Casa Grande Ruins National Park – Arizona

Last weekend I had the pleasure of attending the most fabulous wedding EVAR of my cousin down in Florence, Arizona.  Fun Fun.  Happy Happy.  On the way back towards Phoenix we decided to check out Casa Grande Ruins National Monument. From a distance the great house made from a mix of sand, clay, and limestone can be seen.  It makes quite the formidable site because a structure has been lovingly been created to save the house from further rain and sun decay.

The structures were made by the Hohokum people settling near the Gila river around 1350.  This and other houses were build around irrigation canals created for agricultural purposes and survival in the harsh desert.  (It was harsh enough for me at only 95 degrees last weekend.)  A short time later we are left with fragments of the buildings left in the Sonoran desert.  Old graffiti can be seen inside from the 1850s when people would pass by.

I love the desert.  My skin and my lungs may not but I enjoy the beauty of the harsh environment with nearby Saguaro cactus dotting the landscape.  Cactus, birds, snakes, and hills in the distance marking your progress.  This was a nice little oasis on the drive from remote Florence back towards the civilization of Phoenix.

23 thoughts on “Casa Grande Ruins National Park – Arizona

  1. I was horrified to see all the graffiti there! Then I realized that it was from the mid to late 1800’s and it made me question defacing a relic because now we have more historical information from a different period. Not that I came to a conclusion about whether it is right or wrong. Now blowing up or paving over history, there is no excuse.

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    • It breaks my heart to see ISIS purposely destroying archaeological sites on the other side of the world just to upset people. I remember writing a paper in college about UNESCO and other archaeological sites being destroyed in the middle east during our wars there. I wish there was more we could do about it. I suppose supporting the sites and the organizations that protect them is about it. I don’t know…

      Its awful but interesting at the same time to see the old graffiti. I recall seeing some similar graffiti in Southern Utah from the 1800’s where people used guns to shoot their names up on ancient walls. Its awful but historical in its own right.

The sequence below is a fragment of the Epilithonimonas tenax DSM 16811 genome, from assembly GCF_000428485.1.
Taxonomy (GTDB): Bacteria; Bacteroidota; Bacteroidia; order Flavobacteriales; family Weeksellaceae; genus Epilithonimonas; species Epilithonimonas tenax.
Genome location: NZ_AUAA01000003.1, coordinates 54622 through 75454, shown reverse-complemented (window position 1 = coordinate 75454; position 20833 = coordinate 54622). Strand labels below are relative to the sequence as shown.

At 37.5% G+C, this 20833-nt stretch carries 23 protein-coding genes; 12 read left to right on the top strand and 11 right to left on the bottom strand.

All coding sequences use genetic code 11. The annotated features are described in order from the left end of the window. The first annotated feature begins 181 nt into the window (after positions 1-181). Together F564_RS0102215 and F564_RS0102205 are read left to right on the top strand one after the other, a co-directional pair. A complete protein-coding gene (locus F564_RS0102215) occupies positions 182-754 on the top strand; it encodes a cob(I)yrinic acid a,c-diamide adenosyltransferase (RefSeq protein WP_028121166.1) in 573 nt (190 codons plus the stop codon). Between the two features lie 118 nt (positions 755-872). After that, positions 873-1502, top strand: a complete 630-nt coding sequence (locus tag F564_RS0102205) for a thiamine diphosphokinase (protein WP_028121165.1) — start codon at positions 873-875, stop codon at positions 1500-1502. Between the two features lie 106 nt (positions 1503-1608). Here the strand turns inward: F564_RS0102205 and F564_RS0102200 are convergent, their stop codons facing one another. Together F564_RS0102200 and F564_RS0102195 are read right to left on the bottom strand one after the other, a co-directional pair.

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      • I read a thought provoking book questioning preservation (What Time is this Place). He argued that not every old building is worth saving; some just need to be razed, some photographed and torn down, and others restored. I have always thought about his arguments. What we are seeing ruined around the world is irreplaceable knowledge and culture. It horrifies me every time I see it happen; there is no excuse other than ignorance.

        I didn’t know about the UNESCO list until a couple of years ago but always check it now before I travel. Those are the places that I seek out to visit.

        I am torn on the idea of “good” graffiti. On one hand, you are defacing another’s work. But when I think of New York in the 70’s, the graffiti is more iconic than the old subway cars. Maybe art will prevail over engineering?

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  2. A nice B&W shot. Like the cactus and the barbed wire.
    You say you love the desert. Interesting. I’ve been to many, many places but never to The Desert.
    A very old friend of mine was working in Algeria (peace corps sort of thing) and took a ten-day trip to the Sahara desert. He came back transformed. Weird.
    🙂
    Take care
    brian

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    • Maybe you should try it some day. I never liked it as a kid because it is so damn hot. But my cousin took me on some hikes through the desert showing me a lot of the details and life of the desert and I started enjoying it. I then spent a fair amount of time at Joshua tree National Park in Southern California and I fell in love. I don’t think I could live there because the heat is just too much but I do enjoying visiting whenever I get the chance.

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  3. From personal experience and from researching a historical novel, survival in the eastern hardwood forests was no simple matter. That the first peoples not only survived but seemed to improve their habitat in such a harsh and unforgiving place is truly amazing.

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    • It was pretty cool for sure. Well , actually it was pretty HOT. It’s too bad a lot of the other structures are gone but I did seen several mounds on the horizon that were likely un-excavated buildings. It will be interesting to see what they find in the future there.

      They have a very nice exhibit there too I must say.

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  4. Pingback: Desert Botanical Gardens – An Oasis in the Desert | Bulldog Travels

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